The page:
Joseph-Émile Brunet

Joseph-Émile Brunet (1893–1977) was a Canadian sculptor based in Quebec. His output includes more than 200 monuments in bronze. Many of his sculptures depict national figures and events in Canada. He was born in Huntingdon, Quebec in 1899. He was educated at archbishop school, the Art Institute of Chicago, and the national superior École des Beaux-Arts of Paris.

Joseph-Émile Brunet
Born1893
Died1977
NationalityCanadian
Educationarchbishop school, the Art Institute in Chicago, and the national superior Beaux Arts School of Paris.
Known forsculptor
Movementart deco

Works

Joseph-Émile Brunet sculpted the bas reliefs and ornamental façade of the Gérard-Morisset building, Musée national des beaux-arts du Québec in Quebec City which depict historical scenes and events in Canadian History:[1] "Fishing", "Fur Trading", "Maple Sugar Making", "Farming", "Logging", "Missionaries", "Landing Immigrates", "Buffalo Hunt"," Jacques Cartier"," Death of Wolfe"," Death of Montcalm","William Dollard", "Pierre Gaultier de Varennes, sieur de La Vérendrye" and "The First Settlers".

He was granted commissions for granite sculptures of key figures in the province of Quebec's history at the Parliament Building (Quebec): "François de Laval", "Marguerite Bourgeoys", "Jean-Jacques Olier" and "Marie de l’Incarnation" completing the façade by 1965. He was also granted commission for two large bronze doors depicting animals native to Canada: "The Young Bear" and Cubs," "Canadian Moose", "Otters", "Elk with wolves", "Polar bear", "Beavers", American Bison", "Deer" and a "Great white Whale".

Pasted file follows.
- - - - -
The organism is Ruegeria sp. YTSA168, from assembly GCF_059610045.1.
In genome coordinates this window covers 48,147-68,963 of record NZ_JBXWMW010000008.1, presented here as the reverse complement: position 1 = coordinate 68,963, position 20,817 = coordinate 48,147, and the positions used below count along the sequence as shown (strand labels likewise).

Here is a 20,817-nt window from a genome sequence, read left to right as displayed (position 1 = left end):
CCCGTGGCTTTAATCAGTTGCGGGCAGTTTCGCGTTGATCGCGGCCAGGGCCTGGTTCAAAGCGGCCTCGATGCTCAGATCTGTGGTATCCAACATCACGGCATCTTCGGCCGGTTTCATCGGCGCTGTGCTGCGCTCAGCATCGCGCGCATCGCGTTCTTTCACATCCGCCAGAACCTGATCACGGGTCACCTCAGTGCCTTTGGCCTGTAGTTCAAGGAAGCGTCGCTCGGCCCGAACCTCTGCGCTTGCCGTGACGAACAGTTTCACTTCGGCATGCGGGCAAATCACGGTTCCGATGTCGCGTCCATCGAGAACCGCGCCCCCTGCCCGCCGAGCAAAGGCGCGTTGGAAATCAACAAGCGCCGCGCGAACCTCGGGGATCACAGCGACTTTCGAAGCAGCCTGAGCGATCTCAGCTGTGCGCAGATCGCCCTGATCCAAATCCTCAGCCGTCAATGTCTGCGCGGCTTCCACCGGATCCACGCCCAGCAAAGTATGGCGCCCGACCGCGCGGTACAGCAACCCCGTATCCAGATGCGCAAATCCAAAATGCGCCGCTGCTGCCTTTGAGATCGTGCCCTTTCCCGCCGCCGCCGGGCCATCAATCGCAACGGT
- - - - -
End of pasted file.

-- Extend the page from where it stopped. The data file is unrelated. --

He sculpted a bronze War Memorial at Longueuil, Quebec (1924) in front of the city hall just across the river from Montreal.

He sculpted a statue of Pierre Gaultier de Varennes, sieur de La Vérendrye in Saint Boniface, Manitoba.

He sculpted the Canadian Pavilion for the Exposition Internationale des Arts et Techniques dans la Vie Moderne in Paris which included a 28 foot (8.5 m) sculpture of a bison (1937) and panels on the outside of the structure. Paintings and a show inside the Canadian pavilion depicted aspects of Canadian culture. Mr. Joseph-Émile Brunet designed twenty-four capitals (1948) for the Basilica of Sainte-Anne-de-Beaupré, which depict 52 religious subjects reflecting the life of Jesus. Joseph-Émile Brunet sculpted 14 "Stations of the Cross" lining the walls of the Cathedral. Stone statues of Saint Anne and Saints at the entrance of the Cathedral. Joseph-Émile Brunet created the fountain in front of the Basilica and the stone 7 feet 6 inches (229 cm) high sculptures in niches as you enter the basilica, "Marie de L’Incarnation", "Saint Joseph", "The Virgin with Jesus", "François de Laval", and "St. Joachim". Joseph-Émile Brunet also sculpted Kateri Tekakwitha in bronze, 6 feet 4 inches (193 cm) high.[2]

He sculpted a bust of Adélard Godbout which was installed in Montreal, Quebec.

References

  1. Champagne, Michel. "Musée national des beaux-arts du Québec". thecanadianencyclopedia.ca.
  2. "Archived copy". Archived from the original on 16 February 2011. Retrieved 23 February 2011.CS1 maint: archived copy as title (link) Joseph-Émile Brunet
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